Survey: In Age of Attack, Providers Less Aware

Wednesday, November 2, 2011 @ 06:11 PM gHale


There is a drop in awareness and engagement on a global basis regarding critical infrastructure protection, a new report said.

Companies surveyed this year in the Symantec Corp. 2011 Critical Infrastructure Protection (CIP) Survey show a CIP Participation Index of 82 percent in government protection programs, down 18 points from last year.

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Critical infrastructure providers come from industries of such importance if their networks suffered from a successful attack and ended up disabled, it would result in an actual threat to national security.

“The findings of this survey are somewhat alarming, given recent attacks like Nitro and Duqu that have targeted critical infrastructure providers,” said Dean Turner, director, Global Intelligence Network for Symantec. “Having said that, limitations on manpower and resources as mentioned by respondents help explain why critical infrastructure providers have had to prioritize and focus their efforts on more day-to-day cyber threats. However, we think that targeted attacks against critical infrastructure providers in the form of Stuxnet, Nitro and Duqu will continue. Businesses and governments around the world should be very aggressive in their efforts to promote and coordinate protection of critical industry cyber networks. These latest attacks are likely just the beginning of more targeted attacks directed at critical infrastructure.”

Among the findings:
• Lower awareness and engagement in government CIP programs. This year, companies are generally less aware of their government’s CIP programs. 36 percent of respondents were somewhat or completely aware of the government critical infrastructure plans compared to 55 percent last year. In 2011, 37 percent of companies remain completely or significantly engaged, versus 56 percent in 2010.
• Slightly more ambivalence about government CIP programs. Companies are more ambivalent in 2011 than they were in 2010 about government CIP programs. When asked to voice their opinion about government CIP programs, 42 percent had no opinion or were neutral. Also, companies are now slightly less willing to cooperate with CIP programs than they were one year ago (57 versus 66 percent).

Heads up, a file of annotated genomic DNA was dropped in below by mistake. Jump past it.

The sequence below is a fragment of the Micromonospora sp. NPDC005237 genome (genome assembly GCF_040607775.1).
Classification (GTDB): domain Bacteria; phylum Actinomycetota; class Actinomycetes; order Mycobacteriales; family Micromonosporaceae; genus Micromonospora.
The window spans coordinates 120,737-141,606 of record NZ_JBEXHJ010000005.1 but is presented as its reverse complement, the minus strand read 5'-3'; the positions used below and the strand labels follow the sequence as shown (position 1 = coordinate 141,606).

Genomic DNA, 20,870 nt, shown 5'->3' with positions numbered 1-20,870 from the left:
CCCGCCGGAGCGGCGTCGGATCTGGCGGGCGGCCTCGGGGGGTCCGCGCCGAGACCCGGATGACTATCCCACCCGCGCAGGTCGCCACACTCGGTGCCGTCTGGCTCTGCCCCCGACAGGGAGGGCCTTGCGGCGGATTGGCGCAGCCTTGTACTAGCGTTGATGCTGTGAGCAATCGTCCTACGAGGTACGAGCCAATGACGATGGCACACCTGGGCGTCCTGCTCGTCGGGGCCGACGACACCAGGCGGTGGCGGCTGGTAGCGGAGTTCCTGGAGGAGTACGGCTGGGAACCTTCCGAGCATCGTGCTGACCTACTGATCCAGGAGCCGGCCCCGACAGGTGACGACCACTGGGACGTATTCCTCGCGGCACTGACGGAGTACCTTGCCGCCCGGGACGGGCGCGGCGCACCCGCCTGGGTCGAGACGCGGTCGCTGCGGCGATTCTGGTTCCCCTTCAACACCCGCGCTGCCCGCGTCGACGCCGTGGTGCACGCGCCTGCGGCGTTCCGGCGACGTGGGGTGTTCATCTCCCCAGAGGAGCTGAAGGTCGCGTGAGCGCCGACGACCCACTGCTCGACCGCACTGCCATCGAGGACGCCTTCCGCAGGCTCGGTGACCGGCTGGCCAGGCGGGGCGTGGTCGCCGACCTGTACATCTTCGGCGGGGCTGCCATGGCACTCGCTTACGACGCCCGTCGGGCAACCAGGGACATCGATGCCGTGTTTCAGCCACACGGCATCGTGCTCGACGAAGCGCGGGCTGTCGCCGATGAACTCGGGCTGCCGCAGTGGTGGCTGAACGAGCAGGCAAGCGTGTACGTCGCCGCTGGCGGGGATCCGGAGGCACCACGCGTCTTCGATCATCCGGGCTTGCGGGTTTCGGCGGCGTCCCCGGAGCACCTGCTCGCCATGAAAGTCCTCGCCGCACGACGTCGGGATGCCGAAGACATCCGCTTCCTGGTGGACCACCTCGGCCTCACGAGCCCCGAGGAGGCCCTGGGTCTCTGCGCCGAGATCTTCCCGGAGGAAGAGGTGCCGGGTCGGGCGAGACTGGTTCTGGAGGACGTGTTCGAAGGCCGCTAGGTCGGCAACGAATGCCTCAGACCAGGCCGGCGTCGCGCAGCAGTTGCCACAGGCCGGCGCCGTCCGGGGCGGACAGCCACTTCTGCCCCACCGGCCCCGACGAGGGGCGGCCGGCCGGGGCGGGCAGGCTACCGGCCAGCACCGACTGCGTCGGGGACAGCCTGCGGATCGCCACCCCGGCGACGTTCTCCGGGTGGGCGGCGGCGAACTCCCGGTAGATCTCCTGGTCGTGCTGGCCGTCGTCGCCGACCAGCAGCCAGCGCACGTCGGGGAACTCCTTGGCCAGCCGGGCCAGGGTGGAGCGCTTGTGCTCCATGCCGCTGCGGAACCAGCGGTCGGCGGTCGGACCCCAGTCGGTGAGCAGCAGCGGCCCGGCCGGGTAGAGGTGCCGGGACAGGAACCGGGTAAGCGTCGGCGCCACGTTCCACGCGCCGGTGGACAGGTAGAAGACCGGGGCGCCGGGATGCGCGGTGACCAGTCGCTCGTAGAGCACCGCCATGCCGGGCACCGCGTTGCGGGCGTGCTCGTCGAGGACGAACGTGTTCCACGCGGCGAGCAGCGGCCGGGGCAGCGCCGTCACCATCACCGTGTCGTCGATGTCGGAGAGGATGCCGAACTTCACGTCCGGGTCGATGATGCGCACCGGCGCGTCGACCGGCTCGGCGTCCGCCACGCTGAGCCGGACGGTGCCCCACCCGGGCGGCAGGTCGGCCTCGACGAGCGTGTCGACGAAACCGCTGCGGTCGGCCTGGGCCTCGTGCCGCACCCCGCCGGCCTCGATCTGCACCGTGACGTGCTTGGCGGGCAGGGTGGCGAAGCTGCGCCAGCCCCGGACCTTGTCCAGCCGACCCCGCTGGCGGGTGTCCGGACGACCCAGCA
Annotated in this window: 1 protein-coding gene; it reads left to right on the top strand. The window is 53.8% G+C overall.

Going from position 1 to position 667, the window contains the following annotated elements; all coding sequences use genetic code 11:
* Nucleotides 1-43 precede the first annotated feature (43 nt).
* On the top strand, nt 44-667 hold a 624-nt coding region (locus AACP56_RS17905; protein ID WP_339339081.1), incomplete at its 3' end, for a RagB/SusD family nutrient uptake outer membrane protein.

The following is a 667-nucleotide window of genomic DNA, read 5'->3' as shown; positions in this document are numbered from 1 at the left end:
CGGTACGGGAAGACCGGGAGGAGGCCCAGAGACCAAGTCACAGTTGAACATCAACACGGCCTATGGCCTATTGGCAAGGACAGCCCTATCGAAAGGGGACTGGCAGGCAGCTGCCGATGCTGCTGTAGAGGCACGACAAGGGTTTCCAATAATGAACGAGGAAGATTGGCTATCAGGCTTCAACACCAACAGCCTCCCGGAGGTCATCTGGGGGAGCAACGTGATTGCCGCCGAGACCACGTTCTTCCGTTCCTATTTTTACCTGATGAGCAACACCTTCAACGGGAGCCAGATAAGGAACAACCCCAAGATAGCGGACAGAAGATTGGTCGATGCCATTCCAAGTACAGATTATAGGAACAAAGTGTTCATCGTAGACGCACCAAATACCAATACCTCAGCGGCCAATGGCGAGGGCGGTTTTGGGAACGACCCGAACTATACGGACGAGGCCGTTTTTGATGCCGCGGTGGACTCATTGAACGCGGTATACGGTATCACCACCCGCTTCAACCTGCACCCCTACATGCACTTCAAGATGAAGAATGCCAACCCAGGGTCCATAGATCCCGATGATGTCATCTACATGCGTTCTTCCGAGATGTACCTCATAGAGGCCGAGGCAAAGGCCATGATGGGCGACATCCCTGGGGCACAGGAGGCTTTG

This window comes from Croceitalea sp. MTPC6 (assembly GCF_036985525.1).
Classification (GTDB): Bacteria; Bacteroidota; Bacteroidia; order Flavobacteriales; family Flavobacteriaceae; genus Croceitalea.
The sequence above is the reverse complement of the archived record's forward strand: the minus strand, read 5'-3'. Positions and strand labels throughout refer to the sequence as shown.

• Global Organizations feel less prepared. It is not surprising that as an organization’s assessment of the threat drops, their readiness drops as well. Overall readiness on a global scale fell an average of eight points (from 60 to 63 percent in 2011 compared with 68 to 70 percent in 2010).

The following are recommendations to ensure resiliency against critical infrastructure cyber attacks:
• Develop and enforce IT policies and automate compliance processes. By prioritizing risks and defining policies that span across all locations, organizations can enforce policies through built-in automation and workflow and not only identify threats but remediate incidents as they occur or anticipate them before they happen.
• Protect information proactively by taking an information-centric approach to protect information and interactions. Taking a content-aware approach to protecting information is vital in knowing who owns the information, where sensitive information resides, who has access, and how it is coming in or leaving your organization.
• Manage systems by implementing secure operating environments, distributing and enforcing patch levels, automating processes to streamline efficiency, and monitoring and reporting on system status.
• Protect the infrastructure by securing endpoints, messaging and Web environments. In addition, defending critical internal servers and implementing the ability to back up and recover data should be priorities. Organizations also need the visibility and security intelligence to respond to threats rapidly.
• Ensure 24×7 availability. Organizations should implement testing methods that are non-disruptive and they can reduce complexity by automating failover. Virtual environments should be treated the same as a physical environment, showing the need for organizations to adopt more cross-platform and cross-environment tools, or standardize on fewer platforms.
• Develop an information management strategy that includes an information retention plan and policies. Organizations need to stop using backup for archiving and legal holds, implement deduplication everywhere to free resources, use a full-featured archive system and deploy data loss prevention technologies.



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